Saffron Strand is a 501(c)(3) non-profit membership organization with new solutions to help homeless persons find gainful employment and achieve economic independence.
Homeless adults can become members of Saffron Strand at no charge except for their time and effort working in our Saffron Strand Center in professional office space. They form an intentional community dedicated to the individual and collective success of its members through their gainful employment in the local workforce. The scheduled work of members is vital to the day-to-day operation of the Center.
Through training and work opportunities at the Center, and in transitional employment in local communities, members progress toward independent employment, and safe, affordable housing. Members use our Center as their base during the workday, during normal business hours, addressing their multiple challenges through a wide range of programs.
Saffron Strand members and volunteers participate in a wide range of community activities to benefit homeless persons, as at the annual Project Homeless Connect event in Richmond, CA early in the organization’s history. Today they look forward to developing a new Training Center in Albuquerque, NM.
Board of Directors
Michael Rosenfield of Albuquerque became Chair of the Saffron Strand Board of Directors in January 2020, taking over from Shamar Shankar. More information about Michael is coming soon.
Rachel Herrin is the Vice Chair of the Saffron Strand Board of Directors. She is passionate about helping others regain and maintain the fullest life possible. Currently, Rachel is a preschool teacher at the Golden Poppy Preschool and Infant Center and a water safety instructor at the Osher Marin Jewish Community Center, both in Marin, California. Her core career qualifications include early childhood education, interdisciplinary studies majoring in elementary education, and work as a special teaching assistant and co-teacher for ADHD students. Rachel has worked as a private tutor, teaching children with special needs in learning both in California and Texas, and teaching one-on-one at the elementary school to college levels in Texas. She is certified by the Red Cross as a Water Safety Instructor and by the American Heart Association for Infant, Child, and Adult CPR, as well as First Aid and AED. Rachel recognizes leadership in Saffron Strand as great opportunity to help others in the community and spread the world about our unique, all-volunteer non-profit. “Seeing the joy and satisfaction on the faces of those I’m helping keeps me going,” she says, “and keeps me wanting to do more.”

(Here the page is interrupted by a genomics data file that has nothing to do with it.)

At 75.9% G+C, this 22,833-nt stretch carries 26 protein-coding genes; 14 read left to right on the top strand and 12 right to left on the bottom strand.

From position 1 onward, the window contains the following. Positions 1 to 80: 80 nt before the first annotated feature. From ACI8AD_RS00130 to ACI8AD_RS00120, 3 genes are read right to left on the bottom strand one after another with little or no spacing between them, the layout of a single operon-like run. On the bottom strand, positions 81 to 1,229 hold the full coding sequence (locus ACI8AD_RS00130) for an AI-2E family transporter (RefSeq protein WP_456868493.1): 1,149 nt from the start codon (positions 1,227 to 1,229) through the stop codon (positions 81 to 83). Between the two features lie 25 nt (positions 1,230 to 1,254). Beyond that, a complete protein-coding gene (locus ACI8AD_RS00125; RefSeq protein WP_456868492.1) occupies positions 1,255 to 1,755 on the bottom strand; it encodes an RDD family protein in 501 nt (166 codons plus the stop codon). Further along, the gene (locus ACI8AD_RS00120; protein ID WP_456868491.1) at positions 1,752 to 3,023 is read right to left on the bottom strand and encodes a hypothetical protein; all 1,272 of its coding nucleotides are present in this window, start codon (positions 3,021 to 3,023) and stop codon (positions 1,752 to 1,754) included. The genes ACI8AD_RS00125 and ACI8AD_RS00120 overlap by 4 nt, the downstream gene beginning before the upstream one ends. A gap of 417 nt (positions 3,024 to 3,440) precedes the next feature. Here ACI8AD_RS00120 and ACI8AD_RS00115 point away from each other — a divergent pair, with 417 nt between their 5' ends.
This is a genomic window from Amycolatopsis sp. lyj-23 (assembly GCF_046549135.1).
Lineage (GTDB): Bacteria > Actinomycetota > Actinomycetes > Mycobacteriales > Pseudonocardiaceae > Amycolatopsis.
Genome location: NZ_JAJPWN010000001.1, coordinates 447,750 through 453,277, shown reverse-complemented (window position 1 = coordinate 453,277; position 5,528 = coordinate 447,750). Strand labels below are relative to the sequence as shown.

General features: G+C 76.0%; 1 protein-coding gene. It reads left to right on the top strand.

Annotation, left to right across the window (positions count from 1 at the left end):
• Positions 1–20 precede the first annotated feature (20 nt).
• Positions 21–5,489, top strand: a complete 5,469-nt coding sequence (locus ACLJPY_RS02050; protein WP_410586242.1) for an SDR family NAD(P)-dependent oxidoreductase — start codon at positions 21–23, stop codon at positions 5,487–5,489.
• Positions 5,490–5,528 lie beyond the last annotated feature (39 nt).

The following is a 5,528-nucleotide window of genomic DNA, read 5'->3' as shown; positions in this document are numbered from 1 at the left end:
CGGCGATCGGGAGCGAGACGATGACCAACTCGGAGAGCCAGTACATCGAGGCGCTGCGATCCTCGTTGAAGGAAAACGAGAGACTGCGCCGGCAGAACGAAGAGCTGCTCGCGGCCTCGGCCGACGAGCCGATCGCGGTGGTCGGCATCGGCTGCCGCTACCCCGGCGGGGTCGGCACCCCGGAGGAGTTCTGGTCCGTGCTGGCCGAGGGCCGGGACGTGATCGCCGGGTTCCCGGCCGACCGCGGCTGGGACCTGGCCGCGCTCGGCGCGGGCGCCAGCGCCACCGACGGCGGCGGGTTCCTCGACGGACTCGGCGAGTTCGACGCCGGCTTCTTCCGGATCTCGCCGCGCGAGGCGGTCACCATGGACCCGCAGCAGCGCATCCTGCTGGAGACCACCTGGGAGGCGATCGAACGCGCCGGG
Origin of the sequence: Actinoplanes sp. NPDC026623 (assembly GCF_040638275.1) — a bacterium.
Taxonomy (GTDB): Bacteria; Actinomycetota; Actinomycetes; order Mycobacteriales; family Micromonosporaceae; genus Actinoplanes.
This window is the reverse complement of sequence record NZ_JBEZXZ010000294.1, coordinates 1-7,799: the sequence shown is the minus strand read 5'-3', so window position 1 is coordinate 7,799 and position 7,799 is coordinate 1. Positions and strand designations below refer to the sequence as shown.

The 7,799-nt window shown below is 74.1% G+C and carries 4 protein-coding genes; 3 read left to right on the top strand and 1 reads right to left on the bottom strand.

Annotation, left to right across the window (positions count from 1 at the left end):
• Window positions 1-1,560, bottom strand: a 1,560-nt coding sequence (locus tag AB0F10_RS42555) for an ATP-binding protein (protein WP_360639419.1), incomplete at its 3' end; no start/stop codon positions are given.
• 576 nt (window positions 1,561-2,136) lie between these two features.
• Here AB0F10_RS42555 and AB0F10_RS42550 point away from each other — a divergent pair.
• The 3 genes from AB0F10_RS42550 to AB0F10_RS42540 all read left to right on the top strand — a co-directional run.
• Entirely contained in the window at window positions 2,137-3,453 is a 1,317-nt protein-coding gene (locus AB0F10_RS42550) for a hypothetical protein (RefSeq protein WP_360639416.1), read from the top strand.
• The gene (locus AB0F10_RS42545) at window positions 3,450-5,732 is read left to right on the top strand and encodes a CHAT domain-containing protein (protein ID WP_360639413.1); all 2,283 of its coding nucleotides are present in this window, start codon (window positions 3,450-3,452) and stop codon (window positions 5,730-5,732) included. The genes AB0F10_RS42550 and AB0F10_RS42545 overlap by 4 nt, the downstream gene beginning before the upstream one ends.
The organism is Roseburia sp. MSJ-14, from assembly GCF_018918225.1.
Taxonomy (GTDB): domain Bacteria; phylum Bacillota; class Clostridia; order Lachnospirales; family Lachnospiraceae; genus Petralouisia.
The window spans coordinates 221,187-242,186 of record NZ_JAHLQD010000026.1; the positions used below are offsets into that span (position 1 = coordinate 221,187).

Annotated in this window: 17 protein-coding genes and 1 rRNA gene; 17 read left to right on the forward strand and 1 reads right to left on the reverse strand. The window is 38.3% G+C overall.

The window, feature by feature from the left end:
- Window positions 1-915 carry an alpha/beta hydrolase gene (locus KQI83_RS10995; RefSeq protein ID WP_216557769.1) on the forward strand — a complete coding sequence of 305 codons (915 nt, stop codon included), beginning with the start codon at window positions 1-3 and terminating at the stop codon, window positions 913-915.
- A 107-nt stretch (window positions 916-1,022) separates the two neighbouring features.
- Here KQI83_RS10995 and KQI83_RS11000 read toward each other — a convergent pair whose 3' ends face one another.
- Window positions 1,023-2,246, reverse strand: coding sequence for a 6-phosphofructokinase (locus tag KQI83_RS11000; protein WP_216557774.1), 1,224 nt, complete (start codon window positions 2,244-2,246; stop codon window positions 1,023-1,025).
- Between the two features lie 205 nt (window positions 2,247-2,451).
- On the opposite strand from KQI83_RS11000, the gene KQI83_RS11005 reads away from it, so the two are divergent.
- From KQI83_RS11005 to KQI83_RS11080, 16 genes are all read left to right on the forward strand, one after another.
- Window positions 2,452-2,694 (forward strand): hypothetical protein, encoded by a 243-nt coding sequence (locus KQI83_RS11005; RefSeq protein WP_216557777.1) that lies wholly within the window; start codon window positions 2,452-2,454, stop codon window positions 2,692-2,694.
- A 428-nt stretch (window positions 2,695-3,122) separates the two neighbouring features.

Chysandra Nair is our Program Manager and a founding Director of Saffron Strand. She who works full-time at the Richmond Police Department as a dispatcher. Prior to moving to California, Chi worked in Wisconsin as the statewide coordinator of the Minority Counselor Training Institute of the Wisconsin Association on Alcohol and Other Drug Abuse and as a laboratory technician in the University of Wisconsin Hospital in Madison. In volunteer work, she has helped rebuild homes destroyed by a hurricane, cooked meals in a center for abused children, and helped the victims of vehicle collisions, heart attacks, and attempted suicides as a firefighter and emergency medical technician. Chi appreciates how Saffron Strand can help homeless persons use their time productively, improve their social and vocations skills, and interact in positive ways with their communities.